You’ve probably heard or read that you’re supposed to tailor your resume to fit the job you’re applying for. At the very least, you can add some keywords from the job description you’re applying to that will make you a better match. But does this really get you noticed? How much time should you spend on this, when the application process is already so time-consuming. Can you just skip this advice and still get the job? We have answers to all of these questions, plus some great tips for how to tailor your resume to get the job you want.
Why Should You Tailor Your Resume to the Job?
The simple answer to this question is that you will receive more inquiries from employers if you tailor your resume to the job you’re applying to. There is an exponential increase in company interest if your resume seems like you’re a good fit for the job. To do this well, think about the goal of sending a resume in the first place: To get a call back. That is truly the best reason for tailoring your resume to each job.
Think about the process. Your resume goes into a database called an application tracking system, or ATS. This software does exactly what it implies: It captures resume applications for a specific job. Now imagine that every job gets 100 resumes. When that happens, the recruiter has to find a way to divide and conquer all of the applications they’ve received in the most efficient way possible. How do they do it? They search (similar to a Google query) for the same keywords that are highlighted in the job ad. If you’ve followed our advice, tailored your resume, and used those same keywords in your application—boom—when that search comes back for the recruiter, your resume will be more likely to make the second cut of “qualified” applicants. As you might imagine, the recruiter is going to use this second, tailored resume pile to select out the candidates they want to talk to by phone or videoconference.
Creating a general resume that shows all of your experience may muddy the waters and make it harder for the recruiter to see that you’re a good fit. So, how can you revise your resume in a way that makes you stand out?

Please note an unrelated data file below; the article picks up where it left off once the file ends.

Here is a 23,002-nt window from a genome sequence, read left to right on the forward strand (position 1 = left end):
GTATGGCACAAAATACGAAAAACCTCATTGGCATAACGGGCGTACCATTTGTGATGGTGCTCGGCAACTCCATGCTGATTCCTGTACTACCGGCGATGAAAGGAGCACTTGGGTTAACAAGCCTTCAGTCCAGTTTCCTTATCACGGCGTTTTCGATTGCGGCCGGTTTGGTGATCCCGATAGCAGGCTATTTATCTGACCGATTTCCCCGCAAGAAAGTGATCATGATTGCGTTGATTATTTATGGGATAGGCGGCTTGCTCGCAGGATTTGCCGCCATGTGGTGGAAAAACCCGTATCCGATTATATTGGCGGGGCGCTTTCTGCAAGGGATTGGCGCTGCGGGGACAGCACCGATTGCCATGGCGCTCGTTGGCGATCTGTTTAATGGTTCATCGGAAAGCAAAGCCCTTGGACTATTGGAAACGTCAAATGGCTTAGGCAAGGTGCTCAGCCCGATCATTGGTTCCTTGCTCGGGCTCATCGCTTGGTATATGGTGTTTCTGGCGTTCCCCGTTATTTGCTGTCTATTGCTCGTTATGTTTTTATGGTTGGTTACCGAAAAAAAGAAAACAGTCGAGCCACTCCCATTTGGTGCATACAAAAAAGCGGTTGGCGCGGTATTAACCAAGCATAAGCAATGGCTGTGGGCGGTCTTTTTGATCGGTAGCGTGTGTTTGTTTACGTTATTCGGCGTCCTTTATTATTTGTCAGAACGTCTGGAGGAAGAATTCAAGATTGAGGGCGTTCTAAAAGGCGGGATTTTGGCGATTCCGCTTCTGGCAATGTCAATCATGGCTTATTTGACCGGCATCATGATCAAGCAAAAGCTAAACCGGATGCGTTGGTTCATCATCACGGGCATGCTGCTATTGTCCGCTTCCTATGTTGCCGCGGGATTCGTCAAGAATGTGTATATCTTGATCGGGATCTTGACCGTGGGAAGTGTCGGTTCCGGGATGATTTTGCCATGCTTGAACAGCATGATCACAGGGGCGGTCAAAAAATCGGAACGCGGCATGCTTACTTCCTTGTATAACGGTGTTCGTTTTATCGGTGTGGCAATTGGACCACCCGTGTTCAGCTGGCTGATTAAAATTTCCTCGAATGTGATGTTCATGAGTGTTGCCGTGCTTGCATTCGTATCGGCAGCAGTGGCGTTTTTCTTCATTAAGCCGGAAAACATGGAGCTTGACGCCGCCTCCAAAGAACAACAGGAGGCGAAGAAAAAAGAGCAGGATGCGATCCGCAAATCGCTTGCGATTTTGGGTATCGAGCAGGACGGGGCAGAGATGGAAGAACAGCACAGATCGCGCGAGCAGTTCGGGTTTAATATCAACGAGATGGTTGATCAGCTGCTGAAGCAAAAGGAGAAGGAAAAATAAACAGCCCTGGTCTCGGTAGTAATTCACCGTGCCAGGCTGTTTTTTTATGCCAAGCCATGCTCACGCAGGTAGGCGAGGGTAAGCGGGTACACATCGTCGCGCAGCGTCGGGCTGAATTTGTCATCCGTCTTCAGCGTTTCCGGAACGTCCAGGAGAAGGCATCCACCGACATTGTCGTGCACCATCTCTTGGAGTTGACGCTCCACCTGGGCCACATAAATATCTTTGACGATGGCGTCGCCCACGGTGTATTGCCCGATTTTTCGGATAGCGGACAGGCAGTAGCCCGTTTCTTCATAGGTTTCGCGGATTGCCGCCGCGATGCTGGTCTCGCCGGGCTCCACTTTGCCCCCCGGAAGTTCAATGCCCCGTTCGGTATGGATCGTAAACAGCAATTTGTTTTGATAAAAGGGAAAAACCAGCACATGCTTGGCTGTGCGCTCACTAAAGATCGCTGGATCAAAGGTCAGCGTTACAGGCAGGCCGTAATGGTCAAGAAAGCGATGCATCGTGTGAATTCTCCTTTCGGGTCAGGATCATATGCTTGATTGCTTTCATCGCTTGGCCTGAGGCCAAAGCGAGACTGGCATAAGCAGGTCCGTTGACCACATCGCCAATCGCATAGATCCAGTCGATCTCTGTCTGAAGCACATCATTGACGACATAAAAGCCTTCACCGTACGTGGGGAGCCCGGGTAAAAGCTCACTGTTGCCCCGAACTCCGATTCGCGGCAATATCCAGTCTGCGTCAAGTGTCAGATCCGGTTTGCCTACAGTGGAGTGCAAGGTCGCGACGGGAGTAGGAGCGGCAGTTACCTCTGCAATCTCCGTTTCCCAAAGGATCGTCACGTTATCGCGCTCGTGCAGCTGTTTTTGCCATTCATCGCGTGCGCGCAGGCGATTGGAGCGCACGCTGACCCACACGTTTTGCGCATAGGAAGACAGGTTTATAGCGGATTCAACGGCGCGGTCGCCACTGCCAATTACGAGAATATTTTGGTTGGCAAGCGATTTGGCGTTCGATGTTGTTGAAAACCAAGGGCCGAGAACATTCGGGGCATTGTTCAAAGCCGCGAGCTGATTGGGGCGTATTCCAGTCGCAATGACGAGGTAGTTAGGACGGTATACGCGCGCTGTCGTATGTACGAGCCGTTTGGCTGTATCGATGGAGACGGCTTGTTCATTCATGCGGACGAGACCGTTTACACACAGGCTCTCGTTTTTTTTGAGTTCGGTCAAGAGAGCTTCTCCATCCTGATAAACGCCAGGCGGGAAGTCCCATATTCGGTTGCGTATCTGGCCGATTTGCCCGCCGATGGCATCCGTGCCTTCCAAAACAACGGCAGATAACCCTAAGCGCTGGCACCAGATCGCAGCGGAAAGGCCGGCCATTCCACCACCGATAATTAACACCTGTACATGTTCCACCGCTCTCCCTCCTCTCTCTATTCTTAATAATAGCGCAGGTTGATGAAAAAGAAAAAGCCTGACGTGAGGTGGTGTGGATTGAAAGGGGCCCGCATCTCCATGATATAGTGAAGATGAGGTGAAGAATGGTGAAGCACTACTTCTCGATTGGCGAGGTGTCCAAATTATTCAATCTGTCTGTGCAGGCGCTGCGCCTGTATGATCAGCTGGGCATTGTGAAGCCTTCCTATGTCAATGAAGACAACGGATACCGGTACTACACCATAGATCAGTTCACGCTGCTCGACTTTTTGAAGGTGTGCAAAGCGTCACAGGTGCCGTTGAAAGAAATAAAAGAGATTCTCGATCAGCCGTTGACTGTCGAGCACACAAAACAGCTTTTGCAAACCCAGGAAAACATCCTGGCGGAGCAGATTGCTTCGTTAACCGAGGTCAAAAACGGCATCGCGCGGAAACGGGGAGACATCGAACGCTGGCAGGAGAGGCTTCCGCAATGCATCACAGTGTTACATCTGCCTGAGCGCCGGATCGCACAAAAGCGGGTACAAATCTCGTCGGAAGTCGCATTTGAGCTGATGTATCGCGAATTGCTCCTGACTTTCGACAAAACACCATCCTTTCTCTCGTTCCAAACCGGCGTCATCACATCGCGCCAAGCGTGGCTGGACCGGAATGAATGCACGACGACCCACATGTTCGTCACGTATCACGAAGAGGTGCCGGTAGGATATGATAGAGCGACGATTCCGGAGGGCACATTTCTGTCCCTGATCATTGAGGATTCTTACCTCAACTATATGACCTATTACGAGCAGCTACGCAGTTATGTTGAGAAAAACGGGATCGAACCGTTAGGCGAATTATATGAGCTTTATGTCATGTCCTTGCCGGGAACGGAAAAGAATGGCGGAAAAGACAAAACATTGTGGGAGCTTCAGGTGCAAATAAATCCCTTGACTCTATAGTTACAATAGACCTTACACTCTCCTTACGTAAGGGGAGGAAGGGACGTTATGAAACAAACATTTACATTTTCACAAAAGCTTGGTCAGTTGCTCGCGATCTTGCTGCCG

- Figure out what matters to the company and on this particular job. Use the job description and pull-out key phrases or words that match your experience. Then subtly rewrite your resume, tweaking it to make it look and sound more like the job you’re applying to.
- Try to first highlight your responsibilities and skills that fall higher up in the job ad. What’s mentioned lower in the ad may be less important. Highlight the qualifications they are searching for, such as relevant experience, certifications, or a particular type of undergraduate degree. Maybe the job description emphasizes leadership and your resume is all “me, me, me.” Change that and lead with your teamwork skills and finish with your individual accomplishments.
- Do this with all of the jobs you list. Reorder the bullets and write new ones that make sense related to the job. Get rid of anything that doesn’t seem relevant to the job you’re applying to. If you’re older, remove jobs that go back prior to 10-years—particularly if they aren’t relevant to the job you’re applying to now. If you’re applying for a high-level management role, the exception may be so use your best judgment. Generally, ask yourself: Is this experience really relevant to the job I’m applying to right now?
IES Staffing can help you with this process. As part of our work to represent you to employers, we commonly critique your resume to help your skills shine. Our work is free to candidates, so find out how we can help you by contacting us.